Baby Antibiotics Granite City IL

Conventional wisdom tells us that babies and germs make a bad mix. Since children's immune systems generally aren’t fully functional until their second birthday, diligent moms and dads pay special attention to cleanliness and proper sanitation. And when babies come down with bugs, well-intentioned pediatricians often prescribe broad'spectrum antibiotics.

Paul S Simons, MD
(314) 535-7855
4488 Forest Park Ave
Saint Louis, MO
Business
Forest Park Pediatrics
Specialties
Pediatrics

Data Provided by:
Fierstein Jeffrey MD
(618) 451-1800
2120 Madison Avenue Suite 200
Granite City, IL
 
Jamil Zaman Rana, MD
(618) 876-7500
3165 Myrtle Ave
Granite City, IL
Specialties
Pediatrics
Gender
Male
Education
Medical School: St Louis Univ Sch Of Med, St Louis Mo 63104
Graduation Year: 1995
Hospital
Hospital: Anderson Hosp, Maryville, Il
Group Practice: Ahmad & Rana Pediatrics

Data Provided by:
Jamil Rana
(618) 876-7500
3165 Myrtle Ave
Granite City, IL
Specialty
Pediatrics

Data Provided by:
Reza Seyed Ashraf, MD
(618) 877-8200
1532 Niedringhaus Ave # A
Granite City, IL
Specialties
Pediatrics
Gender
Male
Education
Medical School: Teheran Univ, Fac Of Med, Teheran, Iran
Graduation Year: 1967

Data Provided by:
Frederickson Neil W MD
(618) 451-0122
2120 Madison Avenue
Granite City, IL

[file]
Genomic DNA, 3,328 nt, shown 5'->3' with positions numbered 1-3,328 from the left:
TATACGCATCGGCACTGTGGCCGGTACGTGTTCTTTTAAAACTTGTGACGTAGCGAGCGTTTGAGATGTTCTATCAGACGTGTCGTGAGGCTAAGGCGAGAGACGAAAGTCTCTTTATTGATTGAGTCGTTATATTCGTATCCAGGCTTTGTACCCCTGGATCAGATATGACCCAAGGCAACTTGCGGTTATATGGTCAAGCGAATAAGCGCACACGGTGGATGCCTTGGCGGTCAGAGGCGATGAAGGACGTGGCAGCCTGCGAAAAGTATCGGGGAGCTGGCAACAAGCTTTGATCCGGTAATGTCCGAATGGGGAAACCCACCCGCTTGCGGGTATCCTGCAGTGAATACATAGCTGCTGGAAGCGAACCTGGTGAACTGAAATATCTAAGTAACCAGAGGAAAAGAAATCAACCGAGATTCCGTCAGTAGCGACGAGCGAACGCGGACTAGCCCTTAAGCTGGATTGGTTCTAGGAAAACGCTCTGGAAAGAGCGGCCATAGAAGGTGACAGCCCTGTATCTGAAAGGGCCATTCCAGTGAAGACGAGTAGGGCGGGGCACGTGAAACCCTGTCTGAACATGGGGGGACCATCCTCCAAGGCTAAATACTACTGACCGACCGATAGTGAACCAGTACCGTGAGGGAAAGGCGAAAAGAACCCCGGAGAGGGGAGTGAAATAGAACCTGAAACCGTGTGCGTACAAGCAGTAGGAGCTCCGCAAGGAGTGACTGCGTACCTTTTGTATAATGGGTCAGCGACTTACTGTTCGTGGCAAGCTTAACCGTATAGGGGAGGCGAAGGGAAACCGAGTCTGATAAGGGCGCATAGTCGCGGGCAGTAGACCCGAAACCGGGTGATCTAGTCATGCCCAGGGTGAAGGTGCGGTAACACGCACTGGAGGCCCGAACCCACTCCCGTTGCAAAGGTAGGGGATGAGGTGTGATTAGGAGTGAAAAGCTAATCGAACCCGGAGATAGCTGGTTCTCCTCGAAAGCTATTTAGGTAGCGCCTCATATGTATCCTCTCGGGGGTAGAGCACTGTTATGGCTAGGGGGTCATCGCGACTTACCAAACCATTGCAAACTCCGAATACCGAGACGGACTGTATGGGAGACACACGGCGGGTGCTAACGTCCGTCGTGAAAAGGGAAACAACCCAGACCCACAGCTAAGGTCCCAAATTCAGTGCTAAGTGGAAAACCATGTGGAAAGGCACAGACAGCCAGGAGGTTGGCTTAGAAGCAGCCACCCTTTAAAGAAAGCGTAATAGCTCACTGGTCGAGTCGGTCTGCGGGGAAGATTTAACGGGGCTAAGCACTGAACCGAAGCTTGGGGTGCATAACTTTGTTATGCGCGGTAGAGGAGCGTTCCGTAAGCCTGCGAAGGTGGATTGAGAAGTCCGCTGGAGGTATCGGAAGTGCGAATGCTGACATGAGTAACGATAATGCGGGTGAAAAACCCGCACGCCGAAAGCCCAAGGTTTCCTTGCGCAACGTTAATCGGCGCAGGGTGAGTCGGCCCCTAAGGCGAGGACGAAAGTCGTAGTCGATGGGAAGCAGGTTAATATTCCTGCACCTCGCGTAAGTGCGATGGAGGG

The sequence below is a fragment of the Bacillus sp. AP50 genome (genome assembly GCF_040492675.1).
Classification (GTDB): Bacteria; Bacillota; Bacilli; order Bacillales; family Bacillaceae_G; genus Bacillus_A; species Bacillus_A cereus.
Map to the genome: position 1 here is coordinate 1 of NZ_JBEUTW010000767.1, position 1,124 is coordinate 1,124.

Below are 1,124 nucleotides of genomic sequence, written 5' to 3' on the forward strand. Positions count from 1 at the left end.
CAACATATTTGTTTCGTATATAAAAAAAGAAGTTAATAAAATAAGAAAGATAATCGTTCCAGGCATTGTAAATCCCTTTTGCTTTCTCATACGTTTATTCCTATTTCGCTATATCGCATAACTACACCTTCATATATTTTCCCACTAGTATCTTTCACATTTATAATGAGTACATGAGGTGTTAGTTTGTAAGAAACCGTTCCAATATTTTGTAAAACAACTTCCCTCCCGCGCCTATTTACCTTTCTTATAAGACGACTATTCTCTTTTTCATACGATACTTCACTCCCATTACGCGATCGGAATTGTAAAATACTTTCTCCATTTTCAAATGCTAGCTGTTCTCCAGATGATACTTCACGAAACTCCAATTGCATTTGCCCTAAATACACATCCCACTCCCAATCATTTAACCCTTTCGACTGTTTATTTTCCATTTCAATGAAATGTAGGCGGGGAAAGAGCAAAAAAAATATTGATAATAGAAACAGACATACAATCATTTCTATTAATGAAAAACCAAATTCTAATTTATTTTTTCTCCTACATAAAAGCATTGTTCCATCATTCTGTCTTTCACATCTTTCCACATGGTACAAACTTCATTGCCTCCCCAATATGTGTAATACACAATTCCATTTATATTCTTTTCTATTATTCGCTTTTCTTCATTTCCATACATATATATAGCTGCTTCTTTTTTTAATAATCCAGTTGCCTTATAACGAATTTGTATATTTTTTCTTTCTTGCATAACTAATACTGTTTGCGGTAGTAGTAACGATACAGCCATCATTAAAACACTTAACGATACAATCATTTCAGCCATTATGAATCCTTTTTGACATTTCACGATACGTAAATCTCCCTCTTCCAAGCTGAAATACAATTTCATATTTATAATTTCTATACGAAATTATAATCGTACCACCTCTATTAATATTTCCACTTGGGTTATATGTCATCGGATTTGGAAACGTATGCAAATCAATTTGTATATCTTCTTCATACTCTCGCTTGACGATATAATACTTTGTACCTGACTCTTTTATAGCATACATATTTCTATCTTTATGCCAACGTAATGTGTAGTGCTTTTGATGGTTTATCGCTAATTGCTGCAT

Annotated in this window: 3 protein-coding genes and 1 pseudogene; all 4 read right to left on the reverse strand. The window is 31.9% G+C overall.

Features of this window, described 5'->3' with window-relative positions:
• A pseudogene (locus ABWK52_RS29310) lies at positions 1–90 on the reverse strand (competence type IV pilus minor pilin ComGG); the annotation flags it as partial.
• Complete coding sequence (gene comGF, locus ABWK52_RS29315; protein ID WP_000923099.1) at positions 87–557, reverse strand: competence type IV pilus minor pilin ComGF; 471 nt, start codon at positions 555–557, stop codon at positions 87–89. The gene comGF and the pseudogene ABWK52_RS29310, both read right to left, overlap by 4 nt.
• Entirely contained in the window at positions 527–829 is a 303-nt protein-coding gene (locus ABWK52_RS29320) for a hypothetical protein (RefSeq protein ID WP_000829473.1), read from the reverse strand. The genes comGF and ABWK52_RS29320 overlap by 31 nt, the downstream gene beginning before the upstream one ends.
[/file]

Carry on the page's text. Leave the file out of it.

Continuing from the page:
Fernandez James A MD
(618) 451-1800
2120 Madison Avenue
Granite City, IL
 
Shafique Ahmad
(618) 876-7500
3165 Myrtle Ave
Granite City, IL
Specialty
Pediatrics

Data Provided by:
Dr. Shafique Ahmad
(618) 451-4824
3165 Myrtle Ave Stop 2
Granite City, IL
Specialty
Pediatrics

Jason F Kesselring
(618) 219-3318
2100 Madison Ave
Granite City, IL
Specialty
Pediatrics

Data Provided by:
Data Provided by:

Babies, Antibiotics, and Asthma

Provided by: 

By Kris Kucera

Conventional wisdom tells us that babies and germs make a bad mix. Since children’s immune systems generally aren’t fully functional until their second birthday, diligent moms and dads pay special attention to cleanliness and proper sanitation. And when babies come down with bugs, well-intentioned pediatricians often prescribe broad-spectrum antibiotics. Unfortunately, giving antibiotics to infants—even just one course—in their first year of life may double their susceptibility to asthma, compared to antibiotic-free babies, according to researchers from the University of British Columbia, along with BC’s Centre for Disease Control and Centre for Clinical Epidemiology and Evaluation. Scrutinizing eight studies, which surveyed more than 12,000 children, the researchers’ data indirectly support the hygiene hypothesis—the idea that in developed countries, kids’ reduced exposure to germs may actually impede their immune responses. Critics argue that although pediatric exposure to germs is essential, certain bacterial infections necessitate antibiotic treatment as a safety measure. Also, they point out, the hygiene hypothesis fails in inner cities, where asthma rates in underprivileged youths have soared, even though most of these kids live amid substandard levels of hygiene. With the jury still out, concerned parents should ask their pediatricians for blood work before they agree to medicate their infants, preventing needless antibiotic treatments for viral infections or illnesses with undetermined causes.

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